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Butternut Squash. The seasonal superfood

Butternut Squash. The seasonal superfood

By Bethan Townsend

As autumn leaves are turning orange, so are the foods that come into season! Pumpkins, squash and other root vegetables are stocking the shelves and the supermarkets and it’s the butternut squash under the microscope today.

The health benefits of simple root vegetables are so often overlooked for the flashier, trendier leaves of kale and spinach, but no more. It’s time for the humble squash to have its moment of glory, and this time of year is the perfect time for it to shine!


The butternut squash has all the characteristics of a superfood when you check out its nutritional profile. It is packed with antioxidant carotenoids which protect your body’s cells from free radicals. Beta-carotene is known for making the bright orange colour we know so well in many vegetables and whilst the butternut squash is full of it, it’s also high in beta-cryptoxanthin and alpha carotene. This potent combination is what gives squash their high antioxidant potential.

Eye Health

Two other antioxidants in high volumes in squash work together to give your eyes an extra health boost. Zeaxanthin and lutein are fantastic for protecting your vision and they concentrate in the macular region of your eyes where they’re used to protect your eyes from UV and blue light radiation.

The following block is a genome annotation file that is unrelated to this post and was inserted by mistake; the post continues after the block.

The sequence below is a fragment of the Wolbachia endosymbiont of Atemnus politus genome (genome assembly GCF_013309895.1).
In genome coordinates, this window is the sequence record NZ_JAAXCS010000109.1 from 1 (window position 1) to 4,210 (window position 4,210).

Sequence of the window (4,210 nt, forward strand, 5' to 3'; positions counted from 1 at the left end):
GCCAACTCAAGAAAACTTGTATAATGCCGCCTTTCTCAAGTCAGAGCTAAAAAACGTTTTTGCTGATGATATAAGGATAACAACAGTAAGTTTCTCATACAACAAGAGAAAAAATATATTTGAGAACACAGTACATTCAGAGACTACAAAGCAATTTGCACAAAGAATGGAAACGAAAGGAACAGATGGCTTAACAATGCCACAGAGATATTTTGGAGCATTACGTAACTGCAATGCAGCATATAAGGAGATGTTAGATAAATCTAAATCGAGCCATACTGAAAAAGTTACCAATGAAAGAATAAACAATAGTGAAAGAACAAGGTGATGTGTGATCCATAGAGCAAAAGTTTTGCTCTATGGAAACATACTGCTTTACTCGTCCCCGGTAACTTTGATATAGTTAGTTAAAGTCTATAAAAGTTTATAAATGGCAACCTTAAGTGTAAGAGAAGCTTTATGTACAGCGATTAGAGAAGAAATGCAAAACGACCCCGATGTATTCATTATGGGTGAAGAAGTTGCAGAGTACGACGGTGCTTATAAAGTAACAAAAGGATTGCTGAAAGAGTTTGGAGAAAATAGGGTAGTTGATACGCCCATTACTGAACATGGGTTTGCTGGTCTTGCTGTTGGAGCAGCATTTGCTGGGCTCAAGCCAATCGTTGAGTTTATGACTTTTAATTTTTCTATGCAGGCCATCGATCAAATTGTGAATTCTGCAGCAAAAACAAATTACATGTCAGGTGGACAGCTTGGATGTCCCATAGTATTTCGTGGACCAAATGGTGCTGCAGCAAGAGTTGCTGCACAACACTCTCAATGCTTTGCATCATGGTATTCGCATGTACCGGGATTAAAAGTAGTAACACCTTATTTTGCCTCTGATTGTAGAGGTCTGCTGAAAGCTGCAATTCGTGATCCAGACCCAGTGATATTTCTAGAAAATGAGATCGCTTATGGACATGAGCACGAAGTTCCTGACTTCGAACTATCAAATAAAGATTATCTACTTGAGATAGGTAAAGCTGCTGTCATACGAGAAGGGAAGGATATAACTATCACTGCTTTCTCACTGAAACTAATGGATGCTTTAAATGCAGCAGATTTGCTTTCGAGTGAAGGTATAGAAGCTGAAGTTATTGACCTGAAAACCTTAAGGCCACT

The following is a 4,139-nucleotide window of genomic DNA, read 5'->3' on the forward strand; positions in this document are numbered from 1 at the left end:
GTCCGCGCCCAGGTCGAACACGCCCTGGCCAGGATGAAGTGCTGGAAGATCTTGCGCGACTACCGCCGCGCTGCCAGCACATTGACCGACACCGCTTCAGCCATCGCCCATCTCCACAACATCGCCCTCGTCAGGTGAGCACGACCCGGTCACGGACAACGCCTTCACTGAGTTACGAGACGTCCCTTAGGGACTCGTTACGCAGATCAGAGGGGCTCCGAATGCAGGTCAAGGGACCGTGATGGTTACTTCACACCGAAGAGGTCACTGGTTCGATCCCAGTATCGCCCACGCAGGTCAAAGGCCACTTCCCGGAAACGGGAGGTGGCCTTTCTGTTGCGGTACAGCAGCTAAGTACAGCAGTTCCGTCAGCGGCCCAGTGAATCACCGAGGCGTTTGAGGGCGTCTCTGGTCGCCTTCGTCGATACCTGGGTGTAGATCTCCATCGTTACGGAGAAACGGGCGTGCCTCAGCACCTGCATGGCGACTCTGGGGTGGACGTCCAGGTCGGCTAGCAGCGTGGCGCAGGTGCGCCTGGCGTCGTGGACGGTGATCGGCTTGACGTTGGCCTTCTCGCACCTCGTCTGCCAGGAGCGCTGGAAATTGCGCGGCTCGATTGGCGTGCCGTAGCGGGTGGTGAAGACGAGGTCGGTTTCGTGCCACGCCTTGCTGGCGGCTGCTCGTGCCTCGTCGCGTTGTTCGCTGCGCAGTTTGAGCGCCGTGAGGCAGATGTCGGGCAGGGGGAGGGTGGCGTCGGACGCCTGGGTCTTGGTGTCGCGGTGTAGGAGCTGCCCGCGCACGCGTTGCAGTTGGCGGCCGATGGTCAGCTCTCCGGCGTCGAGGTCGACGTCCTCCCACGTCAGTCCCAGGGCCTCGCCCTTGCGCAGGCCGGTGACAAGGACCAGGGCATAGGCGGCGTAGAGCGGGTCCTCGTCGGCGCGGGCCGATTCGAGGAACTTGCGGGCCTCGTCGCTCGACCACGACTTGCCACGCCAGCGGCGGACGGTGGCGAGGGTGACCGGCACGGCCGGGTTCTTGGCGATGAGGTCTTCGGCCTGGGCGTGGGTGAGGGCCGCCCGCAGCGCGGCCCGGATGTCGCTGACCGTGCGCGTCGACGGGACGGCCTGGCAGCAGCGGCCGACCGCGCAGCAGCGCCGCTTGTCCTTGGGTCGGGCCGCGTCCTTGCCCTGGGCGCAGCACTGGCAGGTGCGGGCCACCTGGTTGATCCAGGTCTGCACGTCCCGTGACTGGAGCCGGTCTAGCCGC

High levels of these antioxidants in your body will help protect your eyes from age related degeneration and even cataracts.

Vitamins and Minerals

Butternut squash offers a ton of vitamins and minerals to boost your immune system. It’s high in vitamin C with good levels of vitamins E and K. They also contain a range of B vitamins including niacin, folate and pyridoxine. From a mineral perspective you’ll also benefit from magnesium, iron, copper, calcium, zinc and manganese, amongst others.

Squash versus Spud

In terms of nutrition butternut squash beats potato every time. It has higher levels of almost all antioxidants, vitamins and minerals and it also offers fibre and much fewer calories. You could swap in squash for potatoes in many occasions making mash, wedges and more.